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Elderberry Syrup

Elderberry syrup is derived from the Elderberry fruit, a flowering plant with cream-colored flowers and delicate clusters of, bluish-black, black, red, and in rare occasions, yellow berries. Nutritionists and medical practitioners approve of Elderberry Syrup as an effective remedy for flu and colds.


Elderberry Syrup Trivia

  • People have been consuming Elderberry since the Stone Age. Ancient people used the berries as a source of antioxidant and as an immune system booster. Meanwhile, the flowers and leaves are usually used as diuretics and laxatives.

Elderberry Syrup Buying Guide

Choose an Elderberry Syrup that uses minimal ingredients filled with specific nutrients such as Vitamin C, iron, and antioxidants. It’s best to buy local Elderberry syrup which uses local honey as commercially produced Elderberry syrups have preservatives.

Some Elderberry Syrups are usually marketed as health supplements.

Elderberry Syrup Production & Farming in Texas

There are three types of Elderberry Syrup available in the market: Large scale commercially made, homemade, craft made.

Large scale commercially made elderberry syrup is known by the popular brand Sambucol, However, commercially produced Elderberry syrup uses glucose as sweeteners and preservatives such as Citric Acid and Potassium Sorbate.

Homemade Elderberry syrups are popular at home kitchens around the world.  Families usually produce for their consumption and sell the excess products at the farmer’s market or weekend fairs. Homemade Elderberry syrups are an exciting and more rustic way to enjoy this treat as the recipes and syrups vary from seller to seller, some may be sweeter, thicker, and others may add fruit, herb, or even spice essences and extracts.

Craft made Elderberry syrups started from small home operations whose businesses flourished into becoming regional manufacturers. Due to the large volume, craft makers manufacture their syrup in large batches consisting of 50 or more gallons and in smaller batches with 3-10 gallons per batch.


Preservatives and Chemicals

The perfect way to enjoy Elderberry syrup is to use raw, unfiltered honey as the main ingredient. It adds sweetness and adds a concentration of immunity-boosting nutrients.

Commercial brands use artificial flavors, sweeteners, and food coloring to enhance their flavors.



Elderberry syrup is a great get well soon gift for your friends and loved ones. Seal the Elderberry Syrup in a sterilized, tight-lid jar and add some stickers or ribbons for a refined touch.

Enjoying Elderberry Syrup

Incorporating Elderberry syrup benefits your immune system as Elderberries have been used as medicine for thousands of years. Low in calories and rich in antioxidants, elderberries are impressive antioxidants and are a good source of dietary fiber and Vitamin C. Moreover, the flavanols and other compounds in Elderberries benefit your cardiovascular condition, reduces fat levels, improves blood sugars, and lowers cholesterol.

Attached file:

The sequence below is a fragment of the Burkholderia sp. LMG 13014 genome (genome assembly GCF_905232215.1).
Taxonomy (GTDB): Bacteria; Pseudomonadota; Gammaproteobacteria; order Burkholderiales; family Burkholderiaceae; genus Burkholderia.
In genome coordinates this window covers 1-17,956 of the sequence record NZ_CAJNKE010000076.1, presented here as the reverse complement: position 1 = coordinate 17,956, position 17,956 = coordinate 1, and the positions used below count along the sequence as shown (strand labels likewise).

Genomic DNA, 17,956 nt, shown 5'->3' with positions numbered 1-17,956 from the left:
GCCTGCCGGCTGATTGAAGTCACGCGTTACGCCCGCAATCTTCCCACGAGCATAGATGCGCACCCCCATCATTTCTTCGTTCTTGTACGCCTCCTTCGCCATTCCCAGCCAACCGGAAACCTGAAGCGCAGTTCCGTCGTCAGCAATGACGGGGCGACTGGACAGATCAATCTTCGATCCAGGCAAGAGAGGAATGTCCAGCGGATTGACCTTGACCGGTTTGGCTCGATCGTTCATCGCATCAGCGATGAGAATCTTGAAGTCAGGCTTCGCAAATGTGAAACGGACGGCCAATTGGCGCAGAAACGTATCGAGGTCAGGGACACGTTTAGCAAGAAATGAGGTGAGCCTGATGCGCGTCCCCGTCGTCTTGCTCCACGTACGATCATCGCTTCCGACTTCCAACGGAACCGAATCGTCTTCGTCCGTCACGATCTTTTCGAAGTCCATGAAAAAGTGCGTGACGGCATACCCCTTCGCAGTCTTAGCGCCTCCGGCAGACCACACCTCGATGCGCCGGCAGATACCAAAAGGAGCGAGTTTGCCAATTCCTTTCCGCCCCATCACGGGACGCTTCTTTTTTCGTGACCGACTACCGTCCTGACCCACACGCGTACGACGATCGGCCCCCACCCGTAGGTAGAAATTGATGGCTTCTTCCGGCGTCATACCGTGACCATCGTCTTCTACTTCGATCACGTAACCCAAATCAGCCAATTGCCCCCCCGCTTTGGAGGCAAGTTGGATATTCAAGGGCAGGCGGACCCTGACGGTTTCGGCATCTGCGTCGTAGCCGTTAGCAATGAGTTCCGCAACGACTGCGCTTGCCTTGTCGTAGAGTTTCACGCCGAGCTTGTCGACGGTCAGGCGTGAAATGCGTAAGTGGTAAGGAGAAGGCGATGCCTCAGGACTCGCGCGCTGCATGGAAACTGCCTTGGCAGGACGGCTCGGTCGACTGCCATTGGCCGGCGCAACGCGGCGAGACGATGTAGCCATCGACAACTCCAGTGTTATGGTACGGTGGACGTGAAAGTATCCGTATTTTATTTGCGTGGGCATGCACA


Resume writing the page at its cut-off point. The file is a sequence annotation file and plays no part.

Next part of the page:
You can use Elderberry syrup to make concentrates and candies such as gummies, jellies, drops, and lozenges. Elderberry syrup is also perfect for baked goodies, and as a sauce and glaze for your roasted meats.



Elderberry syrup and juice will ferment when left out too long.  Store the Elderberry syrup in a sterilized jar and refrigerate for at most 3 months. Freeze elderberry juice and syrup into ice cubes and defrost when needed. Always shake your bottle before drinking to incorporate the Elderberry syrup that sank at the bottom.



This simple Elderberry Syrup recipe only calls for elderberries, honey, and herbs to make an effective cold and flu remedy.


Elderberry Syrup



3½ cups water

2/3 cup dried elderberries (or 1 1/3 cups fresh or frozen)

2 TBSP ginger (grated)

1 tsp cinnamon

½ tsp ground cloves

1 cup raw honey



  1. Pour the water into a medium saucepan and add the elderberries, ginger, cinnamon, and cloves.
  2. Bring to a boil and then cover and reduce to a simmer for about 45 minutes to 1 hour until the liquid has reduced by almost half.
  3. Remove from heat and let cool until it is cool enough to be handled.
  4. Mash the berries carefully using a spoon or other flat utensil.
  5. Pour through a strainer into a glass jar or bowl.
  6. Discard the elderberries and let the liquid cool to lukewarm.
  7. When it is no longer hot, add the honey and stir well.
  8. When the honey is well mixed into the elderberry mixture, pour the syrup into a mason jar or 16-ounce glass bottle of some kind.
  9. Store in the fridge and take daily for its immune-boosting properties.



  • Serving Size: 1 Serving
  • Calories: 20.4 1%
  • Carbs: 5.2g 2%
  • Sugar: 5.8g
  • Fiber: 2g 8%
  • Protein: 0.2g 0%
  • Fat: 0.1g 0%
  • Saturated Fat: 0g 0%
  • Trans Fat 0g 0%
  • Cholesterol 0mg 0%
  • Sodium 1.7mg 0%
  • Vitamin C 10.1mg 17%
  • Vitamin A 168IU 3%
  • Calcium 10.6mg 1%
  • Iron 0.4mg 2%
  • Potassium 78.4mg 2%
  • Vitamin B6 0.1mg 3%
  • Magnesium 1.4mg 0%
  • Phosphorus 10.9mg 1%
  • Folate 1.7mcg 0%

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